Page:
Discovering that your potatoes have sprouted when you're in the middle of making dinner is frustrating on a good day. Should you run to the store for more? Should you eat them anyway? Should you just give up and order a pizza? Here's the scoop.
Is It Safe to Eat?
The good news is that potatoes are safe to eat, even after they've sprouted, so long as they are still firm to the touch and they don't look too wrinkly and shriveled. Most of the nutrients are still intact in a firm, sprouted potato. You can simply remove the sprouts from a firm potato and continue on with your recipe. There's no need to change your dinner plans.
As a potato sprouts, it converts starch to sugar to feed the new potato plant that will grow from the erupting sprouts. At the beginning of this process, you may find soft spots around what used to be the eyes and are now the sprouts. Just remove the sprouts, and any soft spots, and your potato should be fine to use.
When Not to Eat It?
As the sprouting process progresses, the potato begins to shrivel, as more and more starch is converted to sugar and used in the growing sprouts. A wrinkled, shriveled, sprouted potato will have lost more of its nutrients, and it won't be very palatable. Bottom line: your recipes won't turn out the same, so it's best not to use your potatoes.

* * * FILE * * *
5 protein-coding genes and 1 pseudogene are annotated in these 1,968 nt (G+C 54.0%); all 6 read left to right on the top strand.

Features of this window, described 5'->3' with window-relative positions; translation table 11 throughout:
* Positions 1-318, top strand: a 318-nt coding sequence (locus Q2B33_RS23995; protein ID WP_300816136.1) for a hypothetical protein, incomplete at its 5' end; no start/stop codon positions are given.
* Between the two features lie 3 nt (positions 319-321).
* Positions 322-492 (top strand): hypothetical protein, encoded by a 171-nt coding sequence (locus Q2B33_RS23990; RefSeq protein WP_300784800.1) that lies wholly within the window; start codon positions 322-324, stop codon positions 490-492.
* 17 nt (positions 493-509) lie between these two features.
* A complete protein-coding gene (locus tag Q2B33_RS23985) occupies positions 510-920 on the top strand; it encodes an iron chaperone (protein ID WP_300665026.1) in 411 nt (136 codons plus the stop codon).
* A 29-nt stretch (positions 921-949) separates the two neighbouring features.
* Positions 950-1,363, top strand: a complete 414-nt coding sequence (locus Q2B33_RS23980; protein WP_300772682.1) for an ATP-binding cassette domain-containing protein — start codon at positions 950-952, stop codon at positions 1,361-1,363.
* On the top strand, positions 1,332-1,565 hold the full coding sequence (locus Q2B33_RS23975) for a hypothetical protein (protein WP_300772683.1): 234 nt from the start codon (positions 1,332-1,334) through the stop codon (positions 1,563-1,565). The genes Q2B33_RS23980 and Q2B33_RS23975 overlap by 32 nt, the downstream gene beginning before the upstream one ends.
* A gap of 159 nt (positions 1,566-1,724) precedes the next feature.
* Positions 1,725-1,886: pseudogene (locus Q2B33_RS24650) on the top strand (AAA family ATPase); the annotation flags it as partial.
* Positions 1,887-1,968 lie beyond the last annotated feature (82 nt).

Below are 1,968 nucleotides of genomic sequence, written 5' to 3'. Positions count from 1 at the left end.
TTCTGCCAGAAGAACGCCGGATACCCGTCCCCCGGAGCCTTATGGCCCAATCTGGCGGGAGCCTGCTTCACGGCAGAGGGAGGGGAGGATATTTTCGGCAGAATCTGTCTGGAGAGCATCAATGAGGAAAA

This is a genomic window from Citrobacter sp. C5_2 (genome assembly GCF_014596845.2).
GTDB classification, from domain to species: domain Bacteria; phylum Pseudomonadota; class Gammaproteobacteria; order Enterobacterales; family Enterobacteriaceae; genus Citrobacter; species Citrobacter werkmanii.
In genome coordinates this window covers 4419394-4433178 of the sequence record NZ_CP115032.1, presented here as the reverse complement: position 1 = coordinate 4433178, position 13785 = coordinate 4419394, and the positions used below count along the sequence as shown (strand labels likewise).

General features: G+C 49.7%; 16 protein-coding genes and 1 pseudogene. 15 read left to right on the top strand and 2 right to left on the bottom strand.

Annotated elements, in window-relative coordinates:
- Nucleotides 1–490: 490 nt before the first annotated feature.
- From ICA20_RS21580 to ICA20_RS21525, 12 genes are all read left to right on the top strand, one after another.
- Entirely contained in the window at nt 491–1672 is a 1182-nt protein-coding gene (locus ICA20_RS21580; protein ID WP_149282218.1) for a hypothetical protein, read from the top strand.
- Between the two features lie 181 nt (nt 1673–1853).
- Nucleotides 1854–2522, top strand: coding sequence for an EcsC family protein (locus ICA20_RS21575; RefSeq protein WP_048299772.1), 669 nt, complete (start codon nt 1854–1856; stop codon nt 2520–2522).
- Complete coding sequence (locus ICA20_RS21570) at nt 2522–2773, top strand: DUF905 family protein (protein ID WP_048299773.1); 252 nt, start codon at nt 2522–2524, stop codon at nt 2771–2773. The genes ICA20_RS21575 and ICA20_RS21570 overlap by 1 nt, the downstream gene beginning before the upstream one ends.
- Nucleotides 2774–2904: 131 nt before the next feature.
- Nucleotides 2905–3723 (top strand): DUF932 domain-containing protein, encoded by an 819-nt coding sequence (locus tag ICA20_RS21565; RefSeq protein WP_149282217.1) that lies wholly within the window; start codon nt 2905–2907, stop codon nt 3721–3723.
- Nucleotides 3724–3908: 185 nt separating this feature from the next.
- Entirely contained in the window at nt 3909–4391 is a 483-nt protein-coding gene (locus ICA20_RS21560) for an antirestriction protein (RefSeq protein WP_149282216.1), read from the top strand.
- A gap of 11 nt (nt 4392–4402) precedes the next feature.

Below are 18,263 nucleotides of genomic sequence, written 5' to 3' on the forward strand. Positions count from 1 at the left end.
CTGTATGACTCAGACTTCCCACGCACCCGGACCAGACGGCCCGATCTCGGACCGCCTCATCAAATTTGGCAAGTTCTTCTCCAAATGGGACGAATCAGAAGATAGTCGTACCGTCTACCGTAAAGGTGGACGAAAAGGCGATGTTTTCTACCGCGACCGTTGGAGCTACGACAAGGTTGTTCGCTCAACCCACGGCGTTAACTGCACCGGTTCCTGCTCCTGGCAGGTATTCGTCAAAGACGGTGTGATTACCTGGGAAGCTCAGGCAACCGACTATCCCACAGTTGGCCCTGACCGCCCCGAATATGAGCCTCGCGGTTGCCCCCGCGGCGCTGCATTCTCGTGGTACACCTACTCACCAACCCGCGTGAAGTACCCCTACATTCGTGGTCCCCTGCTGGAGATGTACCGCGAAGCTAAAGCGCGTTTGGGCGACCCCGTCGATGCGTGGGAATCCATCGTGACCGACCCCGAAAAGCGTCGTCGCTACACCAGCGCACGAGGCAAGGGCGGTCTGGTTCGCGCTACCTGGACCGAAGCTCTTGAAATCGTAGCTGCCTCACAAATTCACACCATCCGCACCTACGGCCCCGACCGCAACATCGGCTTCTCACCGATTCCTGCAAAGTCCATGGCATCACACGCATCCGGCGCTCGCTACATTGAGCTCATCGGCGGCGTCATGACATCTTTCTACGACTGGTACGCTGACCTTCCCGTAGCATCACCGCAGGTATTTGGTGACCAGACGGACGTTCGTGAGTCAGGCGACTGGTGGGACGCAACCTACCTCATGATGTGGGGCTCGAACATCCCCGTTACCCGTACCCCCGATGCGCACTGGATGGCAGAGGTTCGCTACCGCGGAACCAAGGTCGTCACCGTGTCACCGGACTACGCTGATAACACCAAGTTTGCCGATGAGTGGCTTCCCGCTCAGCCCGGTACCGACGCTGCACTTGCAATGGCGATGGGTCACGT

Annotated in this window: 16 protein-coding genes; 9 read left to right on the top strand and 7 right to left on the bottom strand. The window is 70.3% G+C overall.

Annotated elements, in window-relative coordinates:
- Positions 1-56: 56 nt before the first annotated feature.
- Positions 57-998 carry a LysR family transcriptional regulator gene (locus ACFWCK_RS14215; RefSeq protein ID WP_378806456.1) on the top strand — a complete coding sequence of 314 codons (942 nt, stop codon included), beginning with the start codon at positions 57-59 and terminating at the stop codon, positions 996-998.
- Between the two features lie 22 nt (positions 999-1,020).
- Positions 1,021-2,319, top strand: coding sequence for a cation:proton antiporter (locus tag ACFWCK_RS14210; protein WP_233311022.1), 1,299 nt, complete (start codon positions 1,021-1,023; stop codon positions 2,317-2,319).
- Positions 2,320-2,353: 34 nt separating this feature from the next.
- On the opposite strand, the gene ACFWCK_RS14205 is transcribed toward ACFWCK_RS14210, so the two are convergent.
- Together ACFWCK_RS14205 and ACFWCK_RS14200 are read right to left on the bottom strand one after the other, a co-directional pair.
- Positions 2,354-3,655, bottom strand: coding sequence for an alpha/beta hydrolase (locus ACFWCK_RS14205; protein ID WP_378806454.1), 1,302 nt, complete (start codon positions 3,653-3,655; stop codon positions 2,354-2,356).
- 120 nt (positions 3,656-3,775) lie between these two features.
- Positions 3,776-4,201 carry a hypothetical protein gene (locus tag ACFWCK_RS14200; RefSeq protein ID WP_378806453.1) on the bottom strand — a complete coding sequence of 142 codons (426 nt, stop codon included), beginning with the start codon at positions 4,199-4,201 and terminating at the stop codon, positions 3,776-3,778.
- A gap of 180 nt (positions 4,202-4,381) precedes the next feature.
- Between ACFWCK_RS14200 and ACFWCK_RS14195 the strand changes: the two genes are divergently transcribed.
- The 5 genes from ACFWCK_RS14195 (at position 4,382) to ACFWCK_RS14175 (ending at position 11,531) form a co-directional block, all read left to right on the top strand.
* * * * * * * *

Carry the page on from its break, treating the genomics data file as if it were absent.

Solanine and other glycoalkaloids are present in potato plants, and in the eyes and the sprout growth of a potato tuber. Both are toxic to humans and can lead to a headache, vomiting and other digestive symptoms. It is why you want to remove the sprouts and eyes before you eat the potato. Solanine is concentrated in the eyes, sprouts, and skin, but not the rest of the potato. So long as you remove these, you're unlikely to feel its effects.
If your potato has a green skin, be sure to remove the skins before you eat it.
But don't let this warning scare you off potatoes: you'd have to eat a lot of sprouts and green skins to make yourself sick.
How to Prevent Sprouting
Are you constantly finding sprouted potatoes in your pantry? It's essential to keep your potatoes in a cool, dry and dark place if you're going to be storing them for a long time, and to keep them away from onions (which will cause them to sprout faster).
Potato growers often treat their potatoes in various ways to keep them from sprouting, but if you buy organic potatoes, or grow your own, you may need a few tips and tricks to make them last longer. Follow these simple storage suggestions to extend the storage life of your potatoes by weeks (or even months):
If you like to buy your potatoes in bulk, or harvest your own each fall, being a bit selective about the type of potato that you bu,y or grow, can also go a long way towards ensuring that your potatoes will keep well for the duration. As a general rule, dryer, late-harvest potatoes tend to keep best. Here are some potato varieties that you may want to experiment with. Many of these are heirloom varieties that have a long-proven reputation for being good keepers.
Homegrown potatoes need to be dried out (or cured) outdoors before they're suitable for long-term storage. If you skip this simple, but important, step, they won't keep for as long as they're supposed to. Here's what you need to know to cure your potatoes properly.
And while it may seem obvious, damaged potatoes won't keep well, either. Store good quality potatoes properly, and they'll be less likely to go bad or sprout prematurely.
Aside from all that advice, you'll find that adding a few new potato recipes to your dinner line up will go a long way towards helping you to use up your potatoes before they have a chance to sprout on you.